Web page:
I installed and torqued all the aft deck bolts/nuts:
All bolts bolted - I mean, torqued
Next I dimpled the top aft skin, put the stiffeners back in place, and clecoed the skin back in place:
Stiffeners back in place
Skin back in place
Riveting the top skin is probably the most challenging portion of the tailcone, as it requires someone to get inside it:
Our airplane is now large enough to climb inside! (Wife holding the bucking bar inside the tailcone)
It's especially bad for the aftmost portion (close to the aft frame):
Wife inside the tailcone to buck the aft top skin rivets
I also installed the second avionics rail, which required me to fabricate some spacers from .125 aluminum in order to use the pop rivet tool:
Spacers for riveting avionics rail
Second avionics rail riveted in place
I installed the APU port:
APU port installed
APU port at the bottom (outside)
We riveted the avionics shelves and I bolted down the bellcrank/battery mount and the bellcrank itself:
Avionics shelves, battery/bellcrank mount and bellcrank installed
I also inserted the machined tiedown ring I got from Cleaveland:
Tail tie-down ring
The only things left now are the non-standard mods - I'm waiting for tank sealant to arrive so I can attach the static ports and NACA vents (there'll be some riveting there), then run the static tubes up front. The actual avionics wiring for the tailcone will be done much later, when I actually have the avionics, but I'll run the conduit soon. There's also the riveting of the forward top skin and forward frame, which is only done much later when the fuselage is attached.

Time lapse:



Total tailcone time: 218.8h
Total tailcone rivets: 1826

Research: wing mods

As I'm about to receive the wing kit, I started researching about all the non-standard/not-in-plans things I wanted to have there.

A short list is:
  • Aveo Ziptip wingtips/lights (both wings)
  • Archer NAV antenna (left wing)
  • Delta Pop COM antenna (right wing)
  • Garmin heated pitot tube (left wing)
  • Garmin magnetometer (right wing)
  • Garmin roll autopilot servo (right wing)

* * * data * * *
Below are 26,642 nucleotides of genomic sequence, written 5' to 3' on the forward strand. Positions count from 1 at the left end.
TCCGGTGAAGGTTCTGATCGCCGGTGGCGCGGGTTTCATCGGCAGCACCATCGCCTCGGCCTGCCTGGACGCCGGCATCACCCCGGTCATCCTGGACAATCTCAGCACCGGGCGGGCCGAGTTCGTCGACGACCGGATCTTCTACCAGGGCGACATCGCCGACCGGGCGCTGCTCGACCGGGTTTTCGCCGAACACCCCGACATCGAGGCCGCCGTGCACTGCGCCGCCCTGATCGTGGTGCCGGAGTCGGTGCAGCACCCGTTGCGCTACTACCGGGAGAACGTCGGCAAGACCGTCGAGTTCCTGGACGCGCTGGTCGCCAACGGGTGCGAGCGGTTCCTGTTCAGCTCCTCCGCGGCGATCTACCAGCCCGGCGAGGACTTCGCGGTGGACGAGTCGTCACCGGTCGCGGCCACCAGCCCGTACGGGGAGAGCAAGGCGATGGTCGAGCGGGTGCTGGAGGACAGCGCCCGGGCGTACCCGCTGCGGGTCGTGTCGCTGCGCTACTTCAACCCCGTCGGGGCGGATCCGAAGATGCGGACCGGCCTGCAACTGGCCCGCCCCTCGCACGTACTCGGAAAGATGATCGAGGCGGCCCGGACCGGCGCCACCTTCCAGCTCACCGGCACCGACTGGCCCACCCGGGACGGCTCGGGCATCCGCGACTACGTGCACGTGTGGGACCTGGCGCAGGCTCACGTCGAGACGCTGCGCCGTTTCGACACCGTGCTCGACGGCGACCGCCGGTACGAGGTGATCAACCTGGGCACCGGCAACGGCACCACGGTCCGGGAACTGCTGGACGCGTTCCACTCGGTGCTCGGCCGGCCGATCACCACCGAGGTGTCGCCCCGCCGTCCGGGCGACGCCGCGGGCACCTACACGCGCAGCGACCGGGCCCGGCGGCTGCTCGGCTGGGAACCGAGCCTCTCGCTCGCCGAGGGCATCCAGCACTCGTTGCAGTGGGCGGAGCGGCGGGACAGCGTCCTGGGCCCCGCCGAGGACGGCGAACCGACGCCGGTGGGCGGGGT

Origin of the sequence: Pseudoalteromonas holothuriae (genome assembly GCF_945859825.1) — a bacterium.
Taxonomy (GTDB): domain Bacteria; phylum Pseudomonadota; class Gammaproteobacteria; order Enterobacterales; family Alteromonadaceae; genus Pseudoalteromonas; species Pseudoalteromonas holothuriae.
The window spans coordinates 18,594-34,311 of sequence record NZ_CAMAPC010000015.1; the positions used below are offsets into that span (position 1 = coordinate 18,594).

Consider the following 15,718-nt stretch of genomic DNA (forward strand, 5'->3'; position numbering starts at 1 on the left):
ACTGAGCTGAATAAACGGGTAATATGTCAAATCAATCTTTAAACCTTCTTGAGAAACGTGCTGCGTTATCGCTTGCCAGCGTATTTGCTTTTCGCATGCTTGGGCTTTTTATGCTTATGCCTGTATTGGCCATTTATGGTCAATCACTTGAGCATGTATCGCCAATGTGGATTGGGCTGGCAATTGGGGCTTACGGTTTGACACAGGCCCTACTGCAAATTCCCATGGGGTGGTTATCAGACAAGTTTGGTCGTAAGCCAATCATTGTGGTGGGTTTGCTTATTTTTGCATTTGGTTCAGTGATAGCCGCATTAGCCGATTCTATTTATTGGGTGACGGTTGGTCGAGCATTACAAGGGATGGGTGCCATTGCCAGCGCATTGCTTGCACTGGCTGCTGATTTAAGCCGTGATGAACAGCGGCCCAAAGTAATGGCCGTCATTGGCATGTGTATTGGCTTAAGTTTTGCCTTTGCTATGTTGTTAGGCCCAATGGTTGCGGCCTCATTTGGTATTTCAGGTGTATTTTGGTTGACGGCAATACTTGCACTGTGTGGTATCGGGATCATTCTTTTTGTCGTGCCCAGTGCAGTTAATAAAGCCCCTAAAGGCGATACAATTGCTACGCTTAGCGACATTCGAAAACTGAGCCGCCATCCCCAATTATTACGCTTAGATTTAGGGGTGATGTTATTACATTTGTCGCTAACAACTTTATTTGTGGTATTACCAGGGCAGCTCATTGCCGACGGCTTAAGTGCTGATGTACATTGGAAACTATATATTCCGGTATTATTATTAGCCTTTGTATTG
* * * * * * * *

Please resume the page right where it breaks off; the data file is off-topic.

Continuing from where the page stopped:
• Ray Allen aileron trim servo (right wing)
  • Speed brakes (both wings)
  • Wires and cables for all the above
  • Locking fuel caps
  • Static wicks on the ailerons (with the respective bonding straps)
I also discarded a few other components, like the Ice Meister - I'm simply going to get ice lights instead, for much cheaper. If I change my mind later, it's always possible to install that at the bottom of the fuselage, where OAT probes are commonly installed.

Wing tips

I had previously posted about the Aveo Ziptips. I still plan to use them, and thus have to run wires to those lights on both sides. These are some of the most important wires, because they're long and "high" current - thus the thickest and most prone to causing interference with other equipment. The interference is the reason why they don't use the wing skins as the ground return path, and instead need dedicated ground wires, the whole thing shielded.

I considered running a single pair of high-current wires and have relays close to the wing tip to operate each light, but from a reliability standpoint that would mean that losing that circuit would cause me to lose all the exterior lights - not good.

Wires to each wing:
  • Position power (.5A)
  • Strobe power (4.5A)
  • Taxi power (1.5A)
  • Landing power (4.5A)
  • Return A (5A)
  • Return B (6A)
  • Wig-wag enable signal
  • Wig-wag synchronization between wings
  • Strobe synchronization between wings

NAV antenna

I'm using the Bob Archer wingtip antenna for VOR/LOC/GS reception (and hoping the interference from the lights won't be too bad). I already have the antenna and now need to figure out how it gets combined with the Aveo wingtips.

Cable to left wing only: RG-400 coax

COM antenna

As mentioned in a previous post, while one of my COM antennas is going on top of the tailcone, the other will go under the wing in order to keep the belly clear for a Motopod.

Cable to right wing only: RG-400 coax

Garmin Pitot Tube

I'm leaving avionics purchases for as late as possible, but so far I'm planning on using a G3X touch with the GAP26-20 heated pitot, so I'm using that as a reference. The heating is another high-current connection to the wing (in fact higher current than the lights), so I'll be mounting the pitot tube on the opposite side of the COM antenna to minimize interference - it does also use a dedicated ground return wire.